'Lancelot and Guinevere' by Herbert Draper


by Matthew P. Gallant
There are no cigar cutters in St. Paul, MN.
I know this because I scoured
the downtown that week looking
to replace the one airport security
confiscated before flying there.

What a wondrous city! I heard it
compared that week to Boston,
Epcot and to the models of upstart
architecture firms that sour general
contractors with blueprints too dreamy
for their hard-hats.

The first cigar I smoked here,
I borrowed scissors from the concierge
to clip the tip, and was left
with piece-leaf on lips
that rapidly unraveled as it burned,
a gritty flower.

So for the second, I sawed off the end
with a white plastic baby-teeth
serrated butter knife, truly meant
only for soggy vegetables.

Desperate now, I lopped off the end
of the third with my teeth and learned
the reason why that only works on TV.

St. Paul is an old fashioned city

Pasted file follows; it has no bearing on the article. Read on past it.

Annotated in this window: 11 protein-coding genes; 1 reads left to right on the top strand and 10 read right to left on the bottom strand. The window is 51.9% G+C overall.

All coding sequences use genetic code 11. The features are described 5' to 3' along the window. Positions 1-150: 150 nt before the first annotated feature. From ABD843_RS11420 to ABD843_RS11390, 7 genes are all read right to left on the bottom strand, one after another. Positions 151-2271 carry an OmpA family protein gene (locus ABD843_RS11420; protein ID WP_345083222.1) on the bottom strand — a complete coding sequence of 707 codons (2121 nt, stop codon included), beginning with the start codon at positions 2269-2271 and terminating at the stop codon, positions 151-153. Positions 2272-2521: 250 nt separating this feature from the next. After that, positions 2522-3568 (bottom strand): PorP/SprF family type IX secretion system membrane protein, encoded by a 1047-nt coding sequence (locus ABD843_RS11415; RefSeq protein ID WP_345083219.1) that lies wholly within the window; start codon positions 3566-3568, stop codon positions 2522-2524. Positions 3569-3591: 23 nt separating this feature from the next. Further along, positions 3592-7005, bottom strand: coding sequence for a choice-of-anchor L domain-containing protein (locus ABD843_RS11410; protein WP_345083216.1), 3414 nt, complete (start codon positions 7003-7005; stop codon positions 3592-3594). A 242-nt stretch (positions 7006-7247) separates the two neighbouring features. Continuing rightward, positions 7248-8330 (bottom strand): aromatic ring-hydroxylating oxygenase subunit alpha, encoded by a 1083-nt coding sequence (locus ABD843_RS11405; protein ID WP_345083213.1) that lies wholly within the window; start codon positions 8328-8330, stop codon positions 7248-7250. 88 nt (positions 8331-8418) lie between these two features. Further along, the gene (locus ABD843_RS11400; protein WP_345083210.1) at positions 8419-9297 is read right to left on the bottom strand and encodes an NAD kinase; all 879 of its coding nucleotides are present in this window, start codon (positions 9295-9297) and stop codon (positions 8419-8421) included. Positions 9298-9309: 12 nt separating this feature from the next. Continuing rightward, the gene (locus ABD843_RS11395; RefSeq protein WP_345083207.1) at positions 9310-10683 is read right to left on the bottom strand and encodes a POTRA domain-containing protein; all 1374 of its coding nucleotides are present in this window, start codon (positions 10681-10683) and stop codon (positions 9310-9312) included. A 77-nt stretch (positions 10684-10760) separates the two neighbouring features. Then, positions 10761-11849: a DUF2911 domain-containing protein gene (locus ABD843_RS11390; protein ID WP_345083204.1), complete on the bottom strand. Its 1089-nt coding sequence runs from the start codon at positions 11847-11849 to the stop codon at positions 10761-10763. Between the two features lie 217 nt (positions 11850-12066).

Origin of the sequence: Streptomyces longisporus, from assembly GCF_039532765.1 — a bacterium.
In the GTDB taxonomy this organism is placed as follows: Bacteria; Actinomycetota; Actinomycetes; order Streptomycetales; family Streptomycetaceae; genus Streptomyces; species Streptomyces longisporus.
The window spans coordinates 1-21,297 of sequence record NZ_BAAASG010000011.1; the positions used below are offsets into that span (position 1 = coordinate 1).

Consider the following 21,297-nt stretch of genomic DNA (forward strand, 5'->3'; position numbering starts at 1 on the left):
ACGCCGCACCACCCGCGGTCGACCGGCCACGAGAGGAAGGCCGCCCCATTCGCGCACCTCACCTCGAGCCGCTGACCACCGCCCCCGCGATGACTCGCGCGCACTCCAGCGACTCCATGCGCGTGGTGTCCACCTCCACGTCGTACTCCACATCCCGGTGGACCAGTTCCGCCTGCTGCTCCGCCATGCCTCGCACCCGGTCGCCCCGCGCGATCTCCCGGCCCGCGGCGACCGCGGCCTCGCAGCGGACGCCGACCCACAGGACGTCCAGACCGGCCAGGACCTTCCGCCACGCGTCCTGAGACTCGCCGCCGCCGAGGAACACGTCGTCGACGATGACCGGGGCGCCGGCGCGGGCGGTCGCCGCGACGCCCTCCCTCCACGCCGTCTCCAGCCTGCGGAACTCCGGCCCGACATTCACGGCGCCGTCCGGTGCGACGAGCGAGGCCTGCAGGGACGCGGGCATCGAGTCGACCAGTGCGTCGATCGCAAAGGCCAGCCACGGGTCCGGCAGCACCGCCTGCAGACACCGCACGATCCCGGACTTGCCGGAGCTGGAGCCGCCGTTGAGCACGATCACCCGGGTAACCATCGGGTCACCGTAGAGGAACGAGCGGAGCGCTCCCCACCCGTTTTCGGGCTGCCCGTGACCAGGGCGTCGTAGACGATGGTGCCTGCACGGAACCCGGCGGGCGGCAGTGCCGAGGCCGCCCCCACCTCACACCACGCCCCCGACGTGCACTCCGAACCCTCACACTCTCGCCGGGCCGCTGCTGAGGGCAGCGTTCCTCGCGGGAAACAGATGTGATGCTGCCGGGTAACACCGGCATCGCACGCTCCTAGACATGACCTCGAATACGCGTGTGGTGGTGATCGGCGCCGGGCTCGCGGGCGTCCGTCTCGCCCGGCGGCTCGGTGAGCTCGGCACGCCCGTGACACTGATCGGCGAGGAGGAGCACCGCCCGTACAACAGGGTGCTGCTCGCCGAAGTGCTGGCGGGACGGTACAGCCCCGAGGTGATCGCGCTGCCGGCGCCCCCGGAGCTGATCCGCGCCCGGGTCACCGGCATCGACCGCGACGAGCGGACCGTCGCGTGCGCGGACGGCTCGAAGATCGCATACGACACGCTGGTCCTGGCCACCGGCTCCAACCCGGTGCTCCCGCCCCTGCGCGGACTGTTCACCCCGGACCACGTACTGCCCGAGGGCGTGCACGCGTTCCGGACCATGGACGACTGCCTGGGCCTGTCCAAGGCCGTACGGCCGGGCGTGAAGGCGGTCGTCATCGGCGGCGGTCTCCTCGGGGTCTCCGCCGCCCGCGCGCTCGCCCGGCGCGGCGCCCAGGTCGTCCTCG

of elegance and selfless reserve.
I have never known lovelier wind,
but their downtown shop-keeps
need to learn that a cigar cutter
is the mechanism that cuts
the cigar and not the cigar itself!

It is opposed razor blades held
in a finger-looped sleeve that
guillotines tight-rolled tobacco leaves
from both ends.

St. Paul, I was just a man seeking
circumcision for a vice.
I wanted to make a dirty habit
as neat as it could be.

Keep the smoke white and the ashes
grey and smell it more on the hand
that held it than the mouth that
invited it in and then kicked it out,
that week's most indecisive party,
my one-man cipher that kept falling apart.

St. Paul, when I first saw your skywalks,
I felt a twinge in my step.
Evening cigar meditations were not even
on my mind. Just movieplex notions
of traversing the soil without ever
touching it.